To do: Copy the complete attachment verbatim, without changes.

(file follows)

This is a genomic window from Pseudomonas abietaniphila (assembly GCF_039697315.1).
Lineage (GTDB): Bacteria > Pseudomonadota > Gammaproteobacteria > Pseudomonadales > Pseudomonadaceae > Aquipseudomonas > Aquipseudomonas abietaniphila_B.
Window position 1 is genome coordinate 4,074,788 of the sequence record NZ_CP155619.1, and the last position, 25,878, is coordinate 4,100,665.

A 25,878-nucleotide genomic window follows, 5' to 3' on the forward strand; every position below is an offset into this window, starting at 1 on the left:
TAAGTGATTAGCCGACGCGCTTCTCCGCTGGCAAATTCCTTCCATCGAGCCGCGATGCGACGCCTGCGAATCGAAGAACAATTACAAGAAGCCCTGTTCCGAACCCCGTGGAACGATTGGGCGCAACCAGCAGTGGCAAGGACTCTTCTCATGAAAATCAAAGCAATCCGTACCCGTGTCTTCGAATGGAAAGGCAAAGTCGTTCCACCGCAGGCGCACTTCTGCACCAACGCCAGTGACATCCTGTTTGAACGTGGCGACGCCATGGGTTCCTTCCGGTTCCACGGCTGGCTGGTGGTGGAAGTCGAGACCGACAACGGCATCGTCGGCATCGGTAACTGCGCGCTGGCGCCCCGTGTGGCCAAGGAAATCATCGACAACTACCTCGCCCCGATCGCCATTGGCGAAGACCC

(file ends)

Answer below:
This is a genomic window from Pseudomonas abietaniphila (assembly GCF_039697315.1).
Lineage (GTDB): Bacteria > Pseudomonadota > Gammaproteobacteria > Pseudomonadales > Pseudomonadaceae > Aquipseudomonas > Aquipseudomonas abietaniphila_B.
Window position 1 is genome coordinate 4,074,788 of the sequence record NZ_CP155619.1, and the last position, 25,878, is coordinate 4,100,665.

A 25,878-nucleotide genomic window follows, 5' to 3' on the forward strand; every position below is an offset into this window, starting at 1 on the left:
TAAGTGATTAGCCGACGCGCTTCTCCGCTGGCAAATTCCTTCCATCGAGCCGCGATGCGACGCCTGCGAATCGAAGAACAATTACAAGAAGCCCTGTTCCGAACCCCGTGGAACGATTGGGCGCAACCAGCAGTGGCAAGGACTCTTCTCATGAAAATCAAAGCAATCCGTACCCGTGTCTTCGAATGGAAAGGCAAAGTCGTTCCACCGCAGGCGCACTTCTGCACCAACGCCAGTGACATCCTGTTTGAACGTGGCGACGCCATGGGTTCCTTCCGGTTCCACGGCTGGCTGGTGGTGGAAGTCGAGACCGACAACGGCATCGTCGGCATCGGTAACTGCGCGCTGGCGCCCCGTGTGGCCAAGGAAATCATCGACAACTACCTCGCCCCGATCGCCATTGGCGAAGACCC